watercolors techniques

WATERCOLOR 101 - tips & technique

I wanted to quickly touch on how you should set up your materials, of course these are suggestions but they really will be helpful.
You may not think that how you set up your water matters, just a plain cup of water, right? Wrong. Try TWO cups of water, one to clean your dirty brushes and another to use to for your mixes. This will ensure that your colors don’t become muddy or you don’t ruin your paints by contaminating them with a dirty brush. And when working on a single piece of paper, try taping it down to your working surface with masking tape or painters tape. This will minimize the warping of the paper while working and it’ll leave you a pretty, clean border. When removing the tape, peel it back on itself to give it less of a chance to damage the paper.

Now into some basic tips okok

Most importantly, practice color theory. When painting, if you’re a beginner, you might have to have a palette that’s just limited to the primary colors, red, yellow, and blue. It’s very helpful to have knowledge of these colors to you can get the mixes that you want. Practice with your paints is honestly how you’ll get better.
Something not many people know is that there are two sets of primaries, warm and cool. Here’s an example of a color wheel for each set (please excuse the pen, my niece got her hands on it)

If you wanted to mix a vibrant purple, you would mix you warm red and blue. When mixing you’re going to start with your lighter colors and add bits of your darker colors until you get the mix you want. But if you mixed a cool red and a warm blue, it wouldn’t turn out like the purple you probably had in mind. Here are some examples of mismatched primary mixes:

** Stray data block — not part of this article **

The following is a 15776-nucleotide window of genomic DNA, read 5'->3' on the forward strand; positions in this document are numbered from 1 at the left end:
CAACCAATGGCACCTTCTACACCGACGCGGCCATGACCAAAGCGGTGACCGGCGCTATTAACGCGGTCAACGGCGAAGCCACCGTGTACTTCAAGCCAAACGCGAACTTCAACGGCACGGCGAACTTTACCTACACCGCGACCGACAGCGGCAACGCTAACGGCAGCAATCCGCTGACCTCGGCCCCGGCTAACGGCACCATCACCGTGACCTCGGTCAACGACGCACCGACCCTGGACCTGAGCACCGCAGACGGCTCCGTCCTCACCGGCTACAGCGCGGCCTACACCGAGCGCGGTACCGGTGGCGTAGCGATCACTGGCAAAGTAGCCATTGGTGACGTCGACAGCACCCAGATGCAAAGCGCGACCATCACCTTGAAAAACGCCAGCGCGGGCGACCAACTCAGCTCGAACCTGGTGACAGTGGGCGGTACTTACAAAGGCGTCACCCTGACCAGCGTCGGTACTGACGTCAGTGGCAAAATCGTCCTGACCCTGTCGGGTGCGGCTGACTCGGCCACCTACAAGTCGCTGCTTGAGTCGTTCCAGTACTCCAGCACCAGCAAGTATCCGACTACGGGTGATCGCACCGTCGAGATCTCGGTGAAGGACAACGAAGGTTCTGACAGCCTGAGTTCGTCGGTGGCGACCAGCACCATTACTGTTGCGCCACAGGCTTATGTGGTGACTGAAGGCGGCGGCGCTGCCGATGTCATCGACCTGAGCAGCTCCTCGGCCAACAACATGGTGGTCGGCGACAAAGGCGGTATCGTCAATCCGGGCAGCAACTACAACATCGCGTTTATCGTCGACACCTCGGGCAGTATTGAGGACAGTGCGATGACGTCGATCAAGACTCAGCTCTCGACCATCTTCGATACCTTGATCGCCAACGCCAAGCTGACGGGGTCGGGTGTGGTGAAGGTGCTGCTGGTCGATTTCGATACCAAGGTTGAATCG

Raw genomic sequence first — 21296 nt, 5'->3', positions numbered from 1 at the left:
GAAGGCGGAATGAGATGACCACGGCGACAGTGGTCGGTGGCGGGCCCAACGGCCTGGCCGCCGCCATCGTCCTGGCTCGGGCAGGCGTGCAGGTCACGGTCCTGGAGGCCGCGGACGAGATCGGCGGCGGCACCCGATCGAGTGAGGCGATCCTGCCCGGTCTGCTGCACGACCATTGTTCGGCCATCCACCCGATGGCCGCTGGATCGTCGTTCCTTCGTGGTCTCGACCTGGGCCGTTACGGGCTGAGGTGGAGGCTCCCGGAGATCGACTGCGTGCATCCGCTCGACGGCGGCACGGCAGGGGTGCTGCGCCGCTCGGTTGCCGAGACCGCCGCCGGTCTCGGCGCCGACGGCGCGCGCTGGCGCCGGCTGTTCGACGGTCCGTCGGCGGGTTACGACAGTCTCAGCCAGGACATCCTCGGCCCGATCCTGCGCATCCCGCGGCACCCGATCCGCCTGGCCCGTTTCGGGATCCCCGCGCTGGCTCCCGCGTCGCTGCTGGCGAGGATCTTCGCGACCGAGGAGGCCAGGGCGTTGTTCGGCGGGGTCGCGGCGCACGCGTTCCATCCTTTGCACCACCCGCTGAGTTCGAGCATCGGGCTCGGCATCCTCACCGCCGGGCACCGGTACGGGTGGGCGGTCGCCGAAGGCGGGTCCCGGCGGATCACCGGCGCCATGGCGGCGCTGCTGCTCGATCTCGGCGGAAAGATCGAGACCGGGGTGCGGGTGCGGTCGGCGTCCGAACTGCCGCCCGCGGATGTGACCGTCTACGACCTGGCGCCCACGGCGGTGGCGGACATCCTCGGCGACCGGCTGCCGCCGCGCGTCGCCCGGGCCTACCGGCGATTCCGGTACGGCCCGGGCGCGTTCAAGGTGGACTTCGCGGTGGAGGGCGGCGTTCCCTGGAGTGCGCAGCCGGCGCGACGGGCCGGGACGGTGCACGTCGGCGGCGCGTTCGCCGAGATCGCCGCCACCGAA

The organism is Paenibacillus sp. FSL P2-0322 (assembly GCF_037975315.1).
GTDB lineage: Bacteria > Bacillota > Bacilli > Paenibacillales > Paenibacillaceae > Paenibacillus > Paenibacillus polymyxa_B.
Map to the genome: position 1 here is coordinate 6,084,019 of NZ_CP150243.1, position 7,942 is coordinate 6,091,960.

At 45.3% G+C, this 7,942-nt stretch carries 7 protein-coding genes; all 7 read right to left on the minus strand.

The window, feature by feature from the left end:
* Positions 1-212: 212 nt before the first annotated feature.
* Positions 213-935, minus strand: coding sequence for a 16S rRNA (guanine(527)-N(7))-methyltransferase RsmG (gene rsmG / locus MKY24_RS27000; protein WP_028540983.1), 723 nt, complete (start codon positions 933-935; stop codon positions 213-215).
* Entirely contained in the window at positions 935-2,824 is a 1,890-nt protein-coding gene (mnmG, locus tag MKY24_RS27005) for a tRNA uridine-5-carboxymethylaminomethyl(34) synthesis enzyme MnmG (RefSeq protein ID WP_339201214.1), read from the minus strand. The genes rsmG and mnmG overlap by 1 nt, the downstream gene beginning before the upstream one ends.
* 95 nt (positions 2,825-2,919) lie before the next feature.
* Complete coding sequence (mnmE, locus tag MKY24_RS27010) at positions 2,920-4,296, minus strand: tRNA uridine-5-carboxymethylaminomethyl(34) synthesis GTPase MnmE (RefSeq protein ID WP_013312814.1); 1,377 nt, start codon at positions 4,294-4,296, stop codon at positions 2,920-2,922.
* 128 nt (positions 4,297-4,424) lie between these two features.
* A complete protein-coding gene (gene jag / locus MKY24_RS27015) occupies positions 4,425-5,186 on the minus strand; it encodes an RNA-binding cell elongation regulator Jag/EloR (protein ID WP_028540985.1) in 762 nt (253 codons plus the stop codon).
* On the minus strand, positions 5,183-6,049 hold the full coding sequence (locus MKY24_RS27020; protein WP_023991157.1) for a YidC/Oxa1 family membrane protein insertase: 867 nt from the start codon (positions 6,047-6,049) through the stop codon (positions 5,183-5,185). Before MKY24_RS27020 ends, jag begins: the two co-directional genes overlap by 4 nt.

But this can be useful if you needed to know how to mix that type of color with your sets of primaries.
Also, to understand the full range of colors you can make if a single set of your primary colors, make a swatch chart like this:

this is a set of cool primaries. and of course color wheels will be your best friends and they’re really fun to paint.

here’s a list of more random tips

- use an H pencil when you sketch out what you’re going to paint, they don’t smear
- if you want a lighter color, don’t add white becaue it will make the color cloudy, just simply add more water
- if you want something to be white in a painting, leave the paper untouched in the spots you want white
- instead of using black, mix your own for a more natural look. it will be mostly blue and then equal parts red and yellow, but just keep adding until it’s a dark grayish brown. I made the “black” in the lighthouse painting below this way

- be patient and work in layers, if you don’t have time to let something dry, blast it with your hairdryer
- if you want the colors you’re painting with to blend, work with them while they’re still wet
- you will have a different outcome different outcome if you wet your paper instead of dry. example:

SPECIAL EFFECTS & TECHNIQUES:

- SALT!! SaLT!! okay, this is what it looks like:

to do this, just sprinkle a bit of salt over the paint while it is still very wet
- making a soupy mixture of an color and spattering it over with a toothbrush will add a cool texture, do it with white to add stars to a galaxy or with green or red to take your foliage to another level
- Inking your paintings with pens gives a really cool look. But you’ll want to use something with a waterproof ink or it won’t look so cool. Pens like microns or copic multiliners are great.
pen under paint:

pen over paint:

- Metallic watercolor paints can add a lil somethin special to your paintings and there’s some super cheap options out there. here’s some ways I’ve used them:

- white gel pens can be used to add some highlight or detail but you can also use them to give you painting a cool look, like I did with this painting of a crystal

- use a paper towel to create clouds by crumpling it and dabbing it on the wet paint to lift some of it